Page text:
Submitted to: Carbohydrate Polymers
Publication Type: Peer Reviewed Journal
Publication Acceptance Date: 1/7/2008
Publication Date: 6/13/2008
Citation: Biswas, A., Shogren, R.L., Selling, G.W., Salch, J., Willett, J.L., Buchanan, C.M. 2008. Rapid and Environmentally Friendly Preparation of Starch Esters. Carbohydrate Polymers. 74:137-141.
Interpretive Summary: Starch is a well-known, versatile, and inexpensive agricultural material used for a variety of industrial applications. In addition to being a major food item, it is currently used industrially as coatings and sizing in paper, textiles and carpets, as binders and adhesives, as absorbants, and as encapsulants. Often it is modified to improve its end-use properties, e.g., oxidation, hydrolysis, and substitution with ether and ester such as starch acetate or a quaternary amine. We would like to report a simple microwave-assisted 2 minute solvent-less rapid method to acetylate starch. We have found that acetic anhydride in the presence of a catalytic amount of iodine is an excellent acylating reagent for starch. It is believed that iodine activates the carbonyl group of acetic anhydride, which renders it more reactive. Thus, iodine-activated acetic anhydride is strong enough of an acylating agent to react with starch directly. This reagent works only in the absence of a solvent. Furthermore, when starch was heated with acetic acid and iodine, there was no reaction and starch remained unreacted. This microwave-assisted, rapid solvent-free method that we discovered would help the starch acetate manufacturers to prepare starch acetate in an environmental friendly way. This method reduces the use of solvents and acids.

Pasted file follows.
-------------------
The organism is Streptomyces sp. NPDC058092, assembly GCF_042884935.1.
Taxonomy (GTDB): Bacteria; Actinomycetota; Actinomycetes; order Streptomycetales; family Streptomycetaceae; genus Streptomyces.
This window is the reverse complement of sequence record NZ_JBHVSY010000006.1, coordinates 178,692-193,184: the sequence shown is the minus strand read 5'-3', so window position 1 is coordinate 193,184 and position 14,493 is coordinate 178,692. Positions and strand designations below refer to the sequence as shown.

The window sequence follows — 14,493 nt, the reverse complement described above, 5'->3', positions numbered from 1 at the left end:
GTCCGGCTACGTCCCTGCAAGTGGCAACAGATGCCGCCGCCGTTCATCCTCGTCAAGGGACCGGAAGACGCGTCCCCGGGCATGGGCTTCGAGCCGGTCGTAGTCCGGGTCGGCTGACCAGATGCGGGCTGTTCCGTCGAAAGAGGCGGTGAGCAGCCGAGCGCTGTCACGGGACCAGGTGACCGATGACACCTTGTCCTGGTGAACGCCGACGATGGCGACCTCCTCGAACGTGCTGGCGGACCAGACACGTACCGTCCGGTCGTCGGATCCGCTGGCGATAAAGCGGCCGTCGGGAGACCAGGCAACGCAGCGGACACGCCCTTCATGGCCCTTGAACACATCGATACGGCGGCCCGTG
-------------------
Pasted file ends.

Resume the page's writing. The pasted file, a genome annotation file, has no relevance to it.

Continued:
Technical Abstract: A novel method for the speedy preparation of starch esters by rapid microwave heating is described herein. A two minute method to prepare starch acetate with a 3 deg C of substitution (DS) was developed by fast microwave heating of starch with acetic anhydride in the presence of catalytic amounts (0.16-2.5 mol %) of iodine. Proton NMR, titration and IR were used to determine the DS. In the absence of iodine the reaction did not occur. When the same reactants were heated with a conventional heat source, 10 minutes of heating were required to achieve the same degree of esterification.